In August 2018, Samsung launched its mobile payment app in South Africa following a brief early access period.
Samsung Pay is a payment app which is available for selected Samsung Galaxy smartphones, allowing users to make card payments with their phone instead of their physical bank cards.
The platform leverages a pair of useful technologies to facilitate these transactions – NFC and MST.
Currently, however, Samsung Pay only supports Standard Bank and Absa bank cards, leaving FNB, Nedbank, and Capitec customers to resort to other mobile payment apps or their cards.
Support for more banks
Speaking with MyBroadband, Samsung SA chief marketing officer Justin Hume previously said the company was working with more local banks to add support for the payment app.
“There are definitely plans to include support for other banks. There are a number of banks that are in the development phase,” Hume said.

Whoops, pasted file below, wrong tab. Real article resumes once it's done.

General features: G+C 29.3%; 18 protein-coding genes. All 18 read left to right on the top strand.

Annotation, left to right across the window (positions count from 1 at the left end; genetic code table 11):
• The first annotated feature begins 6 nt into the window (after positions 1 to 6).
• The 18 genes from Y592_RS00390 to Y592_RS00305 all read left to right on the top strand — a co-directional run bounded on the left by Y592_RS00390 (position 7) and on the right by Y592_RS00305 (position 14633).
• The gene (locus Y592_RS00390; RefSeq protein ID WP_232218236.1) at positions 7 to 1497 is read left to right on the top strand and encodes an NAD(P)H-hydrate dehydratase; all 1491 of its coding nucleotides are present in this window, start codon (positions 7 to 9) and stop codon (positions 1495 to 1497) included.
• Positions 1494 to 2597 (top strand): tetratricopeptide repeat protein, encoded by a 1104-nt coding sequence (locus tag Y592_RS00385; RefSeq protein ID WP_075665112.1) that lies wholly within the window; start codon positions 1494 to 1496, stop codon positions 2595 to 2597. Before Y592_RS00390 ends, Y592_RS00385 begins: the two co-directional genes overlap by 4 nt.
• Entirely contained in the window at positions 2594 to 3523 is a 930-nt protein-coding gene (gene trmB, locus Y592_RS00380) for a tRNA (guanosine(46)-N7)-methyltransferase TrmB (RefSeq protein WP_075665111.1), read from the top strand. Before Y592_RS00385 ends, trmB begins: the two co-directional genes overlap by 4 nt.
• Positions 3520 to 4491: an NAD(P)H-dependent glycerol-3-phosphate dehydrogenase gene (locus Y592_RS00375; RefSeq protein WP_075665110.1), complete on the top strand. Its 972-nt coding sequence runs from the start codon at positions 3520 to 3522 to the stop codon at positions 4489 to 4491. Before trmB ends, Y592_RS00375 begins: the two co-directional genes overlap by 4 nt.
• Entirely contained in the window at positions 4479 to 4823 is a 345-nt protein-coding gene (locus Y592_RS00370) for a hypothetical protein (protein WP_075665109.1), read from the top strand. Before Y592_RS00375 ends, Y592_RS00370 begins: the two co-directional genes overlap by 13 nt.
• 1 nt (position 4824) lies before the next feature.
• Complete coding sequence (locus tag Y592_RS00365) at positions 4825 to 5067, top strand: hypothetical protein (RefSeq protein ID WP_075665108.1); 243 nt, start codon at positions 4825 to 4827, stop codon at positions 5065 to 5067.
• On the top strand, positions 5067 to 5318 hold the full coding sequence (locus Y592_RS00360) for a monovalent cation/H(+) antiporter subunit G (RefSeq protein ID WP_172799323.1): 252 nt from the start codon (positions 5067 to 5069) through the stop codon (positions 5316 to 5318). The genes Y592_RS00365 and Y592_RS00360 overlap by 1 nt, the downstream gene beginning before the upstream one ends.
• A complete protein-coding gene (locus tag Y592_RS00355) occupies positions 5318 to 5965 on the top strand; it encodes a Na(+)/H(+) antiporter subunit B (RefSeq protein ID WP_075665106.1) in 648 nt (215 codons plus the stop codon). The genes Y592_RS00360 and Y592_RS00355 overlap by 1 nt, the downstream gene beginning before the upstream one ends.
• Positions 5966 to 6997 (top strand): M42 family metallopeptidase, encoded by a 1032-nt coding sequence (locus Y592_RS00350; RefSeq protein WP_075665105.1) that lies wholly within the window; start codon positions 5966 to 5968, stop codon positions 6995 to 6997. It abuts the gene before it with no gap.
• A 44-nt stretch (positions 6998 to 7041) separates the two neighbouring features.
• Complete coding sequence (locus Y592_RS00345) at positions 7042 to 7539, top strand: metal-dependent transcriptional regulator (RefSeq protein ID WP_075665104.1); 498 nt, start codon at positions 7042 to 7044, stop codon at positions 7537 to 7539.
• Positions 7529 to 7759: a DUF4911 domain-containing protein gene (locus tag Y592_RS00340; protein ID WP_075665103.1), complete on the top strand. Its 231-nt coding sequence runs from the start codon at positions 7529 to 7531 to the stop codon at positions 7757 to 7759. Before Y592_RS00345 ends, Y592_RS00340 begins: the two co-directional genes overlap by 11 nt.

“Standard Bank and Absa were the first two who really saw the potential in Samsung Pay all those months and years ago,” he said.
Samsung has also implemented loyalty card support, with an ever-expanding range of supported loyalty cards which can be easily loaded into the app.
The company stated it is still working other banks, but did not provide further information.
“We can confirm that we are working with multiple other banks, but unfortunately we cannot disclose the launch dates for these banks,” said Samsung.
FNB in discussions with Samsung
Speaking in an interview with MyBroadband this morning, however, FNB Retail CEO Raj Makanjee confirmed the bank was discussing the implementation of Samsung Pay.
“We are currently talking with Samsung about how we can enable their ecosystem,” Makanjee said.
“When it comes to enabling Samsung Pay in the broader payments ecosystem using their MST technology, we are just evaluating the benefits of that versus the trade-off and risk, especially given the significant adoption of EMV and other technologies in South Africa.”
The bank has also seen improved adoption of its FNB Pay mobile app, which works on an NFC-based platform.
“Within our Android ecosystem, we have attained good adoption and it is growing,” Makanjee said.
“Certainly, as more contactless infrastructure comes to South Africa, enabling the ability to tap and pay, we will see even further rapid adoption.”